2.                Los Arcos Development LLC (an affiliate of the Ellman Companies), previously classified as notes receivable on our balance sheet, owns land in Scottsdale, AZ.

 

16



 

Commencing in 1996, loans were made to Los Arcos Development, LLC to acquire the Scottsdale real property.  These loans are evidenced by a note receivable of approximately $26.5 million and mature on the earlier of the sale of the Scottsdale property or December 20, 2003.  The note receivable is collateralized by a pledge of the ownership interests in Los Arcos Development, LLC.  We assumed these loans and related interest receivable in the Merger.  In order, among other things, to facilitate the development of the Scottsdale property, we are engaged in on-going negotiations with the Ellman Companies under a signed letter agreement to extend the maturity date of this note receivable to December 31, 2004, and in connection therewith to collateralize the note receivable with a second priority deed of trust on the Scottsdale property.  The Ellman Companies currently plan to develop a shopping center on the Scottsdale property.  In July 2003, the City of Scottsdale entered into a development agreement with the Ellman Companies to govern the parties’ actions going forward with respect to the development of the shopping center on the Scottsdale property, however, the Ellman Companies have yet to resolve some occupancy and purchase agreement issues with the anticipated major tenants of the shopping center.  The Ellman Companies have received the necessary government entitlements but have yet to receive additional required government approvals to commence construction of the shopping center.  In addition, lawsuits have been filed by residents of the City of Scottsdale challenging some actions by the City in approving and executing the development agreement, and these claims, as a practical matter, will need to be resolved to facilitate the financing and development of the property.  As a consequence of a ruling relating to one of these lawsuits, the development agreement may be subject to a public referendum.  This ruling will be appealed.  We are not in a position to assess the merits of any of the claims filed by the residents of the City of Scottsdale (including the merits of any appeals filed by the City relating to such claims).  Further, a note receivable from Los Arcos Development, LLC acquired by one of our affiliates in February 2003 in the aggregate principal amount of $13.0 million matured on July 10, 2003.  This note receivable is collateralized by a first priority deed of trust on the Scottsdale property.  As of September 30, 2003, the outstanding principal balance on the notes receivable from Los Arcos Development, LLC relating to the Scottsdale property was $36.5 million and the outstanding accrued interest on the note receivable was approximately $11.5 million.  We did not accrue interest on these notes in 2003 or 2002.

 

17



 

On March 9, 2003, we signed a letter agreement with the Ellman Companies which calls for, among other things, the establishment of a schedule and budget with respect to the future development of the Scottsdale property and, upon our approval of same, the extension of maturity dates of the applicable notes receivable from the Ellman Companies.  We are in on-going negotiations with the Ellman Companies to implement the terms of this letter agreement.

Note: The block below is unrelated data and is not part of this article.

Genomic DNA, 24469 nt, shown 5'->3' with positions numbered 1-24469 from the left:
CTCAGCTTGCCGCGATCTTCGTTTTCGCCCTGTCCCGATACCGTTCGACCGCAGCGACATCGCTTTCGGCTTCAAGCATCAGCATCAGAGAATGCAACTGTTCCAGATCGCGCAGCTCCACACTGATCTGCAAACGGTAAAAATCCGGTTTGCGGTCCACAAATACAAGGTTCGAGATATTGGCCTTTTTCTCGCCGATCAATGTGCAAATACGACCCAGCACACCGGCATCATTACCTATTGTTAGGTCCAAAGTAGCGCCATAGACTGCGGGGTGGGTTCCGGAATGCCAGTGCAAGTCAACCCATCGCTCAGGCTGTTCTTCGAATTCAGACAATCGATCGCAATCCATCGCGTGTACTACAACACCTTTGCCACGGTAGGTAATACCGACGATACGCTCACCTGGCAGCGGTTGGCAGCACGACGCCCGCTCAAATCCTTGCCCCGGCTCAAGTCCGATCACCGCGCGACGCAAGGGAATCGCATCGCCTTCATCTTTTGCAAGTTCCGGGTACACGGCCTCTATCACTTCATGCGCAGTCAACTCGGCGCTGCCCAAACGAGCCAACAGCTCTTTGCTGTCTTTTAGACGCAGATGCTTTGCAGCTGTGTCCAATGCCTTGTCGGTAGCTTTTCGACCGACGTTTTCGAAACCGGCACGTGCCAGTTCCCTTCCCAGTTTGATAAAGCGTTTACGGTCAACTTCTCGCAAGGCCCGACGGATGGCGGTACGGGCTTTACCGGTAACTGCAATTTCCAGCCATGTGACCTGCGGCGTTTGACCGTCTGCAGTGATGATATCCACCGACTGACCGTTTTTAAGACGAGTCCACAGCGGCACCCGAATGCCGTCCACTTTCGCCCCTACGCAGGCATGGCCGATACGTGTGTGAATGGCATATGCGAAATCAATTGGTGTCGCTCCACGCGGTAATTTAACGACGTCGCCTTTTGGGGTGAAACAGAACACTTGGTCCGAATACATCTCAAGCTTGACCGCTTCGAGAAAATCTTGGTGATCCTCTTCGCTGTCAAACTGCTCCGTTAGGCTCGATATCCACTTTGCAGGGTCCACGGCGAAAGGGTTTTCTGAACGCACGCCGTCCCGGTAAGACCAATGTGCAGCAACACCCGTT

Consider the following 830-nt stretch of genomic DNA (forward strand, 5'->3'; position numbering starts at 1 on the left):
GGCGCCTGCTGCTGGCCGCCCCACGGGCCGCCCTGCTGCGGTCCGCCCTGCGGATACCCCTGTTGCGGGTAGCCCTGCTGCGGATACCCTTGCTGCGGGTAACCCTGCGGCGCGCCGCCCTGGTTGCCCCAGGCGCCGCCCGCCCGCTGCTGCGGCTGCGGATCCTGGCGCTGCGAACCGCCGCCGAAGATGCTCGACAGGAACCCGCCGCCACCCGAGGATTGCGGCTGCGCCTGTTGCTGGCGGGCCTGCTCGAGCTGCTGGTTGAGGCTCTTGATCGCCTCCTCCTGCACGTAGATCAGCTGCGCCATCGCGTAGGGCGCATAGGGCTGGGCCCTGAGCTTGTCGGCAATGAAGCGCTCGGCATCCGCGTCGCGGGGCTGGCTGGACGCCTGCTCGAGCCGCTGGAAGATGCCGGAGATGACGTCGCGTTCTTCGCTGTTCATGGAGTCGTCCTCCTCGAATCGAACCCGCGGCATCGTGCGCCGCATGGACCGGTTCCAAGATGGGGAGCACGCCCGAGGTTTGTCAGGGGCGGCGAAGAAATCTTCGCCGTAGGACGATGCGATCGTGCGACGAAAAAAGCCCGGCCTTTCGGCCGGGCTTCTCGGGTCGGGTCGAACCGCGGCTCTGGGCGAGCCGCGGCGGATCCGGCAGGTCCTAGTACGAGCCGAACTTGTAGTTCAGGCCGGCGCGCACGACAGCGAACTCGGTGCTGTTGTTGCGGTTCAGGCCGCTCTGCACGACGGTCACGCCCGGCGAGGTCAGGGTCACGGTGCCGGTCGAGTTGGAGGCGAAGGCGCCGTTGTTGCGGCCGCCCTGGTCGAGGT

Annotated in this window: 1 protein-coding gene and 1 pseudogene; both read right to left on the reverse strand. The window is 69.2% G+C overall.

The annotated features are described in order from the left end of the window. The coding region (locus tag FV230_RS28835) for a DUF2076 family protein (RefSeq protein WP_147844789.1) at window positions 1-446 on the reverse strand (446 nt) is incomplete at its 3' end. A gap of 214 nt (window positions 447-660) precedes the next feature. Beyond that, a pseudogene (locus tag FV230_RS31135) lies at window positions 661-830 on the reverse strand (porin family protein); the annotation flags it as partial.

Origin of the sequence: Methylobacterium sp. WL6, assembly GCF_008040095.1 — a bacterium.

3.               First Street Investments LP (an affiliate of the Ellman Companies), previously classified as notes receivable on our balance sheet, owns an office building in Phoenix, AZ.  Commencing in 1997, loans were made to First Street Investments LP to assist in its efforts to acquire and refurbish an office building located in Phoenix, AZ.  On March 9, 2003, we signed an agreement with the Ellman Companies to acquire the Phoenix property via a deed in lieu of foreclosure agreement.  In the fourth quarter of 2002 we wrote down the value of the two notes to $1.0 million, which was the estimated fair value of the office building net of debt.  We have not accrued any interest on these notes.  One of the two notes receivable matured in December of 2002 and the second note receivable has a maturity date of the earlier of the sale of the Phoenix property and May 28, 2004.  These notes receivable are non-recourse obligations, but are secured by a junior deed of trust on the Phoenix property.  In connection with the development of the Phoenix property, the borrower under these two notes receivable obtained an additional loan from a third party lender.  The outstanding principal amount of the loan is approximately $4.4 million and the loan has a maturity date of April 5, 2004, is secured by a first priority deed of trust on the Phoenix property and is guaranteed by us.

 

Note 4 – Provisions for Asset Impairment

 

We record real estate assets at historical costs and adjust them for recognition of impairment losses.  During the second quarter ended June 30, 2002, we recognized an impairment loss of $2.5 million on our Inglewood, CA property.  The tenant, House 2 Home, filed for bankruptcy and vacated, and the property  no longer generated income.  The loss was determined based on the estimated fair value of the property.  The property was sold during the second quarter ended June 30, 2003.

 

18



 

Note 5 – Discontinued Operations

 

Included in the Consolidated Statements of Operations are the discontinued operations of our properties at Scottsdale, AZ, Inglewood, CA, New Britain, CT, and Northridge, CA sold in 2003; and Glen Burnie, MD, and our self storage properties in San Diego/Murphy Canyon, CA, Solana Beach, CA and Azusa, CA which were sold in 2002.  Discontinued operations are summarized as follows (amounts in thousands except per share data):